Last week, the Google Store and Project Fi launched a trade-in program that provides credits towards buying a new phone. The process involves shipping your old device in for appraisal before being credited. However, the first customers have discovered that Google’s “trade-in kit” appears to provide minimal protection during transit.
When purchasing a new device through the Google Store or Project Fi and opting for the trade-in program, users get an appraisal on the value of their old device by filling out a questionnaire. After Google receives and checks the condition, customers will receive a credit card refund.
As part of the process, Google send users a free “trade-in kit” to ship their old phone. However, the first customers are discovering that the kit is quite flimsy and only consists of a tiny bubble-lined bag. Google wants users to place their old phone in that bag and ship it off with an included shipping label.
As some weary users have pointed out, protection is minimal and damage is possible in transit. This could result in cracked screens or other damaged components that reduce the trade-in value.
No way that’s how I’m shipping mine back. My 5x is pristine, but it won’t be if I only use that little bubble bag.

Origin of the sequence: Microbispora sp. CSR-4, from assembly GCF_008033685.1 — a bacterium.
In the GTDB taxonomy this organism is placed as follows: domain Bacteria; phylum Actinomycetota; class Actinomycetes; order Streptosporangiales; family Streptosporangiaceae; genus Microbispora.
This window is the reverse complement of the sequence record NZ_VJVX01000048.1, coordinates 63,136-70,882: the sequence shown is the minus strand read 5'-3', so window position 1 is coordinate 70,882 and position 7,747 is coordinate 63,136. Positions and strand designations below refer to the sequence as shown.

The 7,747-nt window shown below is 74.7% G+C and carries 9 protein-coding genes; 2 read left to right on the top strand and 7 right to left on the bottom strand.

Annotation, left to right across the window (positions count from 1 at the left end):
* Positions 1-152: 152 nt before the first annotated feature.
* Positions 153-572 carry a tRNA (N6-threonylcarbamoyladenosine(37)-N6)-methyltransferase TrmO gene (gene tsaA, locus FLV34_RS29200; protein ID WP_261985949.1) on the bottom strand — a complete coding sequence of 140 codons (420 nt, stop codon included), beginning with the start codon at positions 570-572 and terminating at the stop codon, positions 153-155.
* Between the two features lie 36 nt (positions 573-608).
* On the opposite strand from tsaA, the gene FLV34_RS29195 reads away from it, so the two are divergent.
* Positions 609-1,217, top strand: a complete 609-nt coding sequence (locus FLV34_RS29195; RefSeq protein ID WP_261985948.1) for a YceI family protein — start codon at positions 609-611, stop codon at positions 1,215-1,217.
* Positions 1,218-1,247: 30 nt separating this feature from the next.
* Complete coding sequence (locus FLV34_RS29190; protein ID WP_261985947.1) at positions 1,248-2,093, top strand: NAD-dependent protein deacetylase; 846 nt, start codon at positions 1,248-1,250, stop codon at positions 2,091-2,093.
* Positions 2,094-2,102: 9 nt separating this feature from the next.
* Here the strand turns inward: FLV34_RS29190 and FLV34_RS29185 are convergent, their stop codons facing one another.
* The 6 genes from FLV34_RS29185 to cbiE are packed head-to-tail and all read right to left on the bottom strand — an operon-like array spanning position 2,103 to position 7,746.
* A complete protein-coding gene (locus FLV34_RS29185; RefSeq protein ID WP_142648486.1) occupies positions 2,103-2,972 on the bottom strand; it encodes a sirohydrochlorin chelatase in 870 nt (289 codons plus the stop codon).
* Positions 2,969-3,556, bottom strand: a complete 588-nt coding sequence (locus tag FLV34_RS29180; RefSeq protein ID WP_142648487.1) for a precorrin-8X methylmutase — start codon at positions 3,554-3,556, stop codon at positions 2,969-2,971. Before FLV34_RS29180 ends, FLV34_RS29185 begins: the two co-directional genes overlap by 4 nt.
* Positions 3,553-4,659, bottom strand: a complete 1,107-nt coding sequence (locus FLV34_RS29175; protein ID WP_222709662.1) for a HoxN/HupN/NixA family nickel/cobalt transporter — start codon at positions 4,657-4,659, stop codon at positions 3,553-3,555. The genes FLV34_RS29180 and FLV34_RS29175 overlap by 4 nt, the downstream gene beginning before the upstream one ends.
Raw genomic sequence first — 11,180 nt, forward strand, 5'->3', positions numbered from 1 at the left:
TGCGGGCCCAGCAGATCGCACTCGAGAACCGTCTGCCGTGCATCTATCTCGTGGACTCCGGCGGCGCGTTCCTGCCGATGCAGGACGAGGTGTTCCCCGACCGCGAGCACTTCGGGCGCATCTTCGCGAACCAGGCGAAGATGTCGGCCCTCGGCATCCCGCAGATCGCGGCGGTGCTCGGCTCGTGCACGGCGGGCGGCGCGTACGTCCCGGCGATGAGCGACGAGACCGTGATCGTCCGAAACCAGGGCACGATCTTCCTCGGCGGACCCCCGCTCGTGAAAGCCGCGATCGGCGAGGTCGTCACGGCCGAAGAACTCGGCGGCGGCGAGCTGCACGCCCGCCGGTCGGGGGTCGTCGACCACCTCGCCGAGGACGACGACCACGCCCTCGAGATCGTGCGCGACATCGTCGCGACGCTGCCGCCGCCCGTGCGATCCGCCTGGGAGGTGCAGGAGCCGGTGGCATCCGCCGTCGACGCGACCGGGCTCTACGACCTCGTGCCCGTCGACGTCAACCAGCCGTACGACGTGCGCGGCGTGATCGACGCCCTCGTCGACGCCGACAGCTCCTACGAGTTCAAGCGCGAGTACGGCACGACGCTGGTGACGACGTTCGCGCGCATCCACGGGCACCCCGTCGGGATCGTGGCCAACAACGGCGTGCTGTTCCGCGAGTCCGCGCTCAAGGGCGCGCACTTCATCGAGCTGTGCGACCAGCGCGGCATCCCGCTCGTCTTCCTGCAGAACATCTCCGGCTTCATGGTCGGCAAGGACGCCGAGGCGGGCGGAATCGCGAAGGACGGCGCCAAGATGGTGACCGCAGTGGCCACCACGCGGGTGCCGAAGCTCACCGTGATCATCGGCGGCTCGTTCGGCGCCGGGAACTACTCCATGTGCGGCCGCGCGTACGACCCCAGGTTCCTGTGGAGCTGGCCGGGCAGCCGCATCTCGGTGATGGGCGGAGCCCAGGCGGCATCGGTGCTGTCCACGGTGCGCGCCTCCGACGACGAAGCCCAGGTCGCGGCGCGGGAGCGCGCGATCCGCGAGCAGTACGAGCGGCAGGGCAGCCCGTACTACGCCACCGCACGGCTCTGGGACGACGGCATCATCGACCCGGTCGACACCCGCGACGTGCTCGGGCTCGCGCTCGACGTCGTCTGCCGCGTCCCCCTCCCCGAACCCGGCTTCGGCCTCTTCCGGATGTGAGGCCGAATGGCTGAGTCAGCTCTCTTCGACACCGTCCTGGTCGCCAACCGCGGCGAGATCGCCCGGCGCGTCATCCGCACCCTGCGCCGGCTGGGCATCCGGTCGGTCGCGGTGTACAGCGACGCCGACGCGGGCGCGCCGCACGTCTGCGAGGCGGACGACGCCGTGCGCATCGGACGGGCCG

One customer talked with Project Fi support and was allowed to place the bubble bag and phone inside a larger box with more packaging and send that off instead.
I just finished a chat with Fi support. I explained my concerns with the packing material (or lack thereof), and they finally caved and told me that as long as the phone is in the bubble mailer, I can put it in a box and slap the shipping label on it. They did say to mark clearly on the box its for trade in.
In comparison, trade-in programs from other companies, like Apple, provide ample packaging. The iPhone Upgrade Program provides a static sleeve that is placed in “protective packaging” that is separate from the larger included shipping box.
Google has a bit of history on being bad at shipments. Last year, some replacement Pixel units were sent in very flimsy packaging that did not provide adequate protection and ended up damaging devices.